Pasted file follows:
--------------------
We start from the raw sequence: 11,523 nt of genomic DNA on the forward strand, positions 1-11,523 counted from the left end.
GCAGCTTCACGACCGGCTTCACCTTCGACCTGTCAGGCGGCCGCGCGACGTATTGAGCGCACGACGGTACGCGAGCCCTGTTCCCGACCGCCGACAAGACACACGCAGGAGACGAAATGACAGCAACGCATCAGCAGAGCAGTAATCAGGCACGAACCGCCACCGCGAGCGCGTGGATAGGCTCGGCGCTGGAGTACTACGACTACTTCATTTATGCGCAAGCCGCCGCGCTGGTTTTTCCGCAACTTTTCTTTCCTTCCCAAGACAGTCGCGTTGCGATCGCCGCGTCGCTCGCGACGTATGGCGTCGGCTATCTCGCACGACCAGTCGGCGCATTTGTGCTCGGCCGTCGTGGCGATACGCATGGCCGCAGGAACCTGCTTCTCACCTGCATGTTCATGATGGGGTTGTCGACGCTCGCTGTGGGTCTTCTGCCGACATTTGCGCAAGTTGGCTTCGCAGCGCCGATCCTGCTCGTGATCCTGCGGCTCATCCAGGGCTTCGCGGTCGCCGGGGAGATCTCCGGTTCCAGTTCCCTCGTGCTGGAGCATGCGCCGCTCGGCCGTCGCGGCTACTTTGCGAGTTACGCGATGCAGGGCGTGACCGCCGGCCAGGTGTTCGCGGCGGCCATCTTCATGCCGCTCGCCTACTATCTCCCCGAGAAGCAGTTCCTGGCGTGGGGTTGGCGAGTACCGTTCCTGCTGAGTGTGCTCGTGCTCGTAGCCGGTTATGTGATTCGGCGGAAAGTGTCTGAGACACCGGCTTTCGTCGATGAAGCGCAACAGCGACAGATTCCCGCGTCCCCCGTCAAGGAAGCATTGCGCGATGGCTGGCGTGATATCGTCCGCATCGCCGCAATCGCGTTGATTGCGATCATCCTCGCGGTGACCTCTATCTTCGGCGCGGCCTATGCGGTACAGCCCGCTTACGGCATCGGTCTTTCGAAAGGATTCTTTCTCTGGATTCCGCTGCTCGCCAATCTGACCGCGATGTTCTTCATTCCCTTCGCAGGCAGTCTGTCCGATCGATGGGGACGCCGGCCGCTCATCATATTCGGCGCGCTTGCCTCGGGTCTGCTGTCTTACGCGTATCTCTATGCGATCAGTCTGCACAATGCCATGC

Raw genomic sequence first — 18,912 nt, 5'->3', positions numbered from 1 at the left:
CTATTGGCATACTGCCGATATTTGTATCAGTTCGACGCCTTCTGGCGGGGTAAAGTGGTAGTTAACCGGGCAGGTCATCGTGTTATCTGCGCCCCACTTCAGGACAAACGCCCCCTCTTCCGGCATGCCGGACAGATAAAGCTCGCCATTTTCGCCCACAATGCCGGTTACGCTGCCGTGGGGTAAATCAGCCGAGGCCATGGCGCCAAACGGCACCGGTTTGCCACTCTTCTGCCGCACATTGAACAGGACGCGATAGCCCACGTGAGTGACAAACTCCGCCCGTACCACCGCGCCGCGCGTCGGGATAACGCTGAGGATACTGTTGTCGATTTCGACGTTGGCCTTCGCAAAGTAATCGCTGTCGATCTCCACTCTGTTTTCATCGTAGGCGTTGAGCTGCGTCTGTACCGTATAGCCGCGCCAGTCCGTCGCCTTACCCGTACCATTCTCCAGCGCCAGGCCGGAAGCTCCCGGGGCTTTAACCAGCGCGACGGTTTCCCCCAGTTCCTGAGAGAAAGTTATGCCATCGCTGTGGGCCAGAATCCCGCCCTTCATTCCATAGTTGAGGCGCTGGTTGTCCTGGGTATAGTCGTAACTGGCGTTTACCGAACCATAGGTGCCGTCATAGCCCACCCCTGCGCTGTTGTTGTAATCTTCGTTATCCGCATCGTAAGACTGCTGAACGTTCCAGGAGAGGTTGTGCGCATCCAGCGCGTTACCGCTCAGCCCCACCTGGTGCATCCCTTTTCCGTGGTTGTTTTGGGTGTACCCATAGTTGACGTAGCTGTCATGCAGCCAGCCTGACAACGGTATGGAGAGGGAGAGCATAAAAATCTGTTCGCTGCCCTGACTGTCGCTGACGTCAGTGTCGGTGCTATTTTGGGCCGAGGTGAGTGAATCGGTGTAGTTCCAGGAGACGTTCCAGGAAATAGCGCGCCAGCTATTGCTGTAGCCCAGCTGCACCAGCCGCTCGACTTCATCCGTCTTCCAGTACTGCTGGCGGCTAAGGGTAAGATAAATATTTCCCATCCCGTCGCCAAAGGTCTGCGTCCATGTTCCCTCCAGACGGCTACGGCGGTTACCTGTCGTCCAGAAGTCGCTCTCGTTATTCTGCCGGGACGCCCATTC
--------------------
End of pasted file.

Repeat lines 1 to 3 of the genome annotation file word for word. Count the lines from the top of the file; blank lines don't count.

We start from the raw sequence: 11,523 nt of genomic DNA on the forward strand, positions 1-11,523 counted from the left end.
GCAGCTTCACGACCGGCTTCACCTTCGACCTGTCAGGCGGCCGCGCGACGTATTGAGCGCACGACGGTACGCGAGCCCTGTTCCCGACCGCCGACAAGACACACGCAGGAGACGAAATGACAGCAACGCATCAGCAGAGCAGTAATCAGGCACGAACCGCCACCGCGAGCGCGTGGATAGGCTCGGCGCTGGAGTACTACGACTACTTCATTTATGCGCAAGCCGCCGCGCTGGTTTTTCCGCAACTTTTCTTTCCTTCCCAAGACAGTCGCGTTGCGATCGCCGCGTCGCTCGCGACGTATGGCGTCGGCTATCTCGCACGACCAGTCGGCGCATTTGTGCTCGGCCGTCGTGGCGATACGCATGGCCGCAGGAACCTGCTTCTCACCTGCATGTTCATGATGGGGTTGTCGACGCTCGCTGTGGGTCTTCTGCCGACATTTGCGCAAGTTGGCTTCGCAGCGCCGATCCTGCTCGTGATCCTGCGGCTCATCCAGGGCTTCGCGGTCGCCGGGGAGATCTCCGGTTCCAGTTCCCTCGTGCTGGAGCATGCGCCGCTCGGCCGTCGCGGCTACTTTGCGAGTTACGCGATGCAGGGCGTGACCGCCGGCCAGGTGTTCGCGGCGGCCATCTTCATGCCGCTCGCCTACTATCTCCCCGAGAAGCAGTTCCTGGCGTGGGGTTGGCGAGTACCGTTCCTGCTGAGTGTGCTCGTGCTCGTAGCCGGTTATGTGATTCGGCGGAAAGTGTCTGAGACACCGGCTTTCGTCGATGAAGCGCAACAGCGACAGATTCCCGCGTCCCCCGTCAAGGAAGCATTGCGCGATGGCTGGCGTGATATCGTCCGCATCGCCGCAATCGCGTTGATTGCGATCATCCTCGCGGTGACCTCTATCTTCGGCGCGGCCTATGCGGTACAGCCCGCTTACGGCATCGGTCTTTCGAAAGGATTCTTTCTCTGGATTCCGCTGCTCGCCAATCTGACCGCGATGTTCTTCATTCCCTTCGCAGGCAGTCTGTCCGATCGATGGGGACGCCGGCCGCTCATCATATTCGGCGCGCTTGCCTCGGGTCTGCTGTCTTACGCGTATCTCTATGCGATCAGTCTGCACAATGCCATGC

Raw genomic sequence first — 18,912 nt, 5'->3', positions numbered from 1 at the left: